Annie's Mailbox for 6/5/2019
Dear Annie: I've always known that my niece, "Norma," takes advantage of people, but now I think she's gone too far.
Norma is a single mom who lives in my mother's rental. I recently discovered that she has not paid rent for nearly a year. Norma also convinced my mother to shell out $8,000 to have the yard professionally landscaped. My mother is 82 and doesn't have this kind of money. But Norma has Mom wrapped around her little finger.
This has made me so angry. I work full time from home. I pick up Norma's daughter from day care and watch her for two hours. I do this for free. If I refuse to continue, I assume she will have to pay someone to do it. I'm thinking of telling her "no more," but I worry that she'll get my mother to do it, and Mom can't handle a toddler.
Should I try to force Norma to find an alternative? -- Unwilling Aunt
Dear Aunt: You are under no obligation to continue babysitting for Norma, but it's likely that she will get your mother to take over. Can anyone convince Norma to stop taking advantage of Mom? Is your mother capable of making these financial decisions on her own? You might discuss with Mom the possibility of moving control of her bank accounts to an unbiased third party, perhaps her attorney or financial adviser. Mom might actually appreciate having this taken out of her hands so she cannot be manipulated by Norma or anyone else.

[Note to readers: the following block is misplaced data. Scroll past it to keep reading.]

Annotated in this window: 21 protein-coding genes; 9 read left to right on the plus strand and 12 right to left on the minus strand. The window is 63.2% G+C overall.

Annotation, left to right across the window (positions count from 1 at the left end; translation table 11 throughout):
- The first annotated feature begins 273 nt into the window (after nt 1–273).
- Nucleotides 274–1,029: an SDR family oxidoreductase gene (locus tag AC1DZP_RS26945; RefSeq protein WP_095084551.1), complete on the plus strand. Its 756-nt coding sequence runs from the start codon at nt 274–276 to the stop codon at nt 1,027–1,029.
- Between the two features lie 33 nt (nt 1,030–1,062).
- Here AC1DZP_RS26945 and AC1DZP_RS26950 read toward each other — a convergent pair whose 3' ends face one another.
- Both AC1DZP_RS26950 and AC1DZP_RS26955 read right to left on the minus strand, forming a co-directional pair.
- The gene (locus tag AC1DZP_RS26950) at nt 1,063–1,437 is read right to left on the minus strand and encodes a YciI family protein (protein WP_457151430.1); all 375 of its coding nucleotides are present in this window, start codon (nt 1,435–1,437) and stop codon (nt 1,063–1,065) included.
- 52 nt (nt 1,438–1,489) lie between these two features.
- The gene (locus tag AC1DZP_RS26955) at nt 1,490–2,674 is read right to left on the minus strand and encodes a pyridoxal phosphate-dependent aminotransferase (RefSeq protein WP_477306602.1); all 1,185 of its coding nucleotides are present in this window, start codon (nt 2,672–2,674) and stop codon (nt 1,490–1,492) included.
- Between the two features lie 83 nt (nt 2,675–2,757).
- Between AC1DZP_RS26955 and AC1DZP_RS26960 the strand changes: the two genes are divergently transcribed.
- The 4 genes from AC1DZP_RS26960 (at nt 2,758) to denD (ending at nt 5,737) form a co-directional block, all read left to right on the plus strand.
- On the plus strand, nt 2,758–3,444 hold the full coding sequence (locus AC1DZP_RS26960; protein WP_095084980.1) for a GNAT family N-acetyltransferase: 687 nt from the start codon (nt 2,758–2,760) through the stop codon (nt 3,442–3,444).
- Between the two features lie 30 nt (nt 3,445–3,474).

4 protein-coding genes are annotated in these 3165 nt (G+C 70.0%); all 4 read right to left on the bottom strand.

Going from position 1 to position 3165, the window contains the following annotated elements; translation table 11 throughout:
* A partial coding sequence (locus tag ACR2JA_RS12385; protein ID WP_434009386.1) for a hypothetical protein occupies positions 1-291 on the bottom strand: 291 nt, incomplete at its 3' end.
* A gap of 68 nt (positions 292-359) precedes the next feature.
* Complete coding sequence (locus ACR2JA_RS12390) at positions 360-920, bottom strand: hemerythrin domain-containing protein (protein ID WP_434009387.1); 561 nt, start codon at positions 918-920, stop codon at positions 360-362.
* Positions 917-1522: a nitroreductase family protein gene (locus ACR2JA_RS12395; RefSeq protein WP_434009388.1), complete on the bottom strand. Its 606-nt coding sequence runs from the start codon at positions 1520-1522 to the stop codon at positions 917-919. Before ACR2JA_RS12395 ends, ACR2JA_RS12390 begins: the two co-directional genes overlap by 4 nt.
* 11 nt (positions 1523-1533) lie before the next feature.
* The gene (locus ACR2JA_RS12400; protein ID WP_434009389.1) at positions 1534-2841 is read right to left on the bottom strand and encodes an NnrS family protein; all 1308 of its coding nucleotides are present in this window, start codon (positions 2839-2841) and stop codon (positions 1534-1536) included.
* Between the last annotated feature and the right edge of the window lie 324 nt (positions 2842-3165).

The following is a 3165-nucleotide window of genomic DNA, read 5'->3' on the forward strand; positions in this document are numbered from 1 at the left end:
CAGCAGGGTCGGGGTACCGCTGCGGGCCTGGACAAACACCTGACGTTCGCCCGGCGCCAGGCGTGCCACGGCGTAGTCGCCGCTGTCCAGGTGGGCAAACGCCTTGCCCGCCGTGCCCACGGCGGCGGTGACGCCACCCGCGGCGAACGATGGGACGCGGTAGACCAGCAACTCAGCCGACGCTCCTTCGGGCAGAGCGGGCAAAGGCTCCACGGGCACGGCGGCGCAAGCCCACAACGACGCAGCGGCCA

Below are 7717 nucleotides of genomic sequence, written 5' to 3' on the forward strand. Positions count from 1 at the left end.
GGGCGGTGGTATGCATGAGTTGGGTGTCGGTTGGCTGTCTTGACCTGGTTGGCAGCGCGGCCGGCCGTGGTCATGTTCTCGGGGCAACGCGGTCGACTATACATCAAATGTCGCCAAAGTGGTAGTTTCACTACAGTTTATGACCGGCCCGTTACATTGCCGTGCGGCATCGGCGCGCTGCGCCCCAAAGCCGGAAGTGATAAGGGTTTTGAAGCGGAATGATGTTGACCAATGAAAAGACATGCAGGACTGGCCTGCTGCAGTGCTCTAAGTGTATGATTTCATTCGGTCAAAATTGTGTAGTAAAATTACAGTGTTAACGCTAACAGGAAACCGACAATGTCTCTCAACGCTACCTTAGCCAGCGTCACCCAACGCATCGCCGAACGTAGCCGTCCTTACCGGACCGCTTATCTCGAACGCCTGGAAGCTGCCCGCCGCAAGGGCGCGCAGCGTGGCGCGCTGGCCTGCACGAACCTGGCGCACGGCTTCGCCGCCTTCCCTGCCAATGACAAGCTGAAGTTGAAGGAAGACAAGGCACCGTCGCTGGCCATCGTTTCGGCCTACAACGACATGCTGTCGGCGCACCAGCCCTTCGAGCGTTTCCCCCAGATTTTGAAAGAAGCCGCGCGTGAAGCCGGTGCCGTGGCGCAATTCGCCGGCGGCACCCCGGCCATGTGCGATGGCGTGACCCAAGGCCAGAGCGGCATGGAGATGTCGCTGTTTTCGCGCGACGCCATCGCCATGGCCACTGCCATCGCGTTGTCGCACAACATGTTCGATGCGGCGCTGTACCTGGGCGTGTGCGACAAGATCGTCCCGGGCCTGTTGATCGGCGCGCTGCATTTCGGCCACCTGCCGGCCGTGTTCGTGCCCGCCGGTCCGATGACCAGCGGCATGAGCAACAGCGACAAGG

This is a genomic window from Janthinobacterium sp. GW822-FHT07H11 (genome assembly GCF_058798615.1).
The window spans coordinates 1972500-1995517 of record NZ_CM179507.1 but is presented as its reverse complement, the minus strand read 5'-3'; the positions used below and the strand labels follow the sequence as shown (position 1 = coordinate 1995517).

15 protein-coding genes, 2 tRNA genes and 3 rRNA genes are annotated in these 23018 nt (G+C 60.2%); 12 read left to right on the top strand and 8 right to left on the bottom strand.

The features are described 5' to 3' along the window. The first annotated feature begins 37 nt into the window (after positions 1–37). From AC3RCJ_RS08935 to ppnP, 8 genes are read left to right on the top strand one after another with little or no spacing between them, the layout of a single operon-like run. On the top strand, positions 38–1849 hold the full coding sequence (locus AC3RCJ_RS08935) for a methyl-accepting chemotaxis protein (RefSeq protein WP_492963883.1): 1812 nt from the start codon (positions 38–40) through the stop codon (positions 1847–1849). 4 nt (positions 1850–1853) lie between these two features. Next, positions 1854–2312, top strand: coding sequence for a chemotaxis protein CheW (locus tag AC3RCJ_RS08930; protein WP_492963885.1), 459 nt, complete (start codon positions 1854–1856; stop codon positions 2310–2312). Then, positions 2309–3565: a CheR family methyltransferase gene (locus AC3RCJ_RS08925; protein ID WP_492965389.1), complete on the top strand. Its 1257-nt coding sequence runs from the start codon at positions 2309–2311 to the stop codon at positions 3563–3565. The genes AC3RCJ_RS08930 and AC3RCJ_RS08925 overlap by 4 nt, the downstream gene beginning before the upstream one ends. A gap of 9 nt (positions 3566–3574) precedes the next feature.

Dear Annie: An old friend of more than 50 years recently died. Despite his bipolar mood swings, I was a good friend to him. But I hadn't seen or heard from him in months and didn't attend his funeral.
I have since received calls from a few of the mourners, some critical about my absence and others curious as to why I wasn't present. I did a great deal for this friend while he was alive, and I feel this compensates for my skipping the funeral. Also, I was present at his mother's funeral nearly 15 years ago in order to be supportive. Should I feel guilty? -- Old Friend
Dear Friend: The point of attending a funeral is to show your respect for the deceased and offer support to family and friends. You chose to visit and support your friend while he was alive, which is a perfectly valid decision, although it does seem as though you were a bit upset with him in recent years. We hope you've managed to forgive him for whatever wrong may have occurred, and that you can forgive yourself for not attending his funeral. In any event, you do not owe others an explanation.
Dear Annie: Like Adopted, I, too, wanted to learn about my birth mother. I was in my early 50s when I located her through a popular ancestry site. My mother encouraged me to write, and preparing myself for the worst-case scenario, I sent a letter, which went to my birth mother's daughter. Her mother was very upset that she had been "found." Her life had been difficult, and she carried many resentments.
She eventually agreed to meet me. We talked for three hours, and she let me hug her and take a photo. There were only a few follow-up emails and one telephone call, telling me of a recurrence of cancer. My last words to her were, "I love you." Three months later, my half-sister phoned to say her mother had passed away.
My half-sisters never knew I existed, and now we stay in touch. They also graciously gave me cherished items that belonged to my birth mother. I encourage Adopted to keep trying to find her birth parents. I have gained so much by doing so. I'm glad I didn't wait, because it would have been too late. -- Glad I Sent the Letter
This Classic Annie's Mailbox column was originally published in 2014. To find out more about Classic Annie's Mailbox and read features by other Creators Syndicate writers and cartoonists, visit Creators Syndicate at www.creators.com.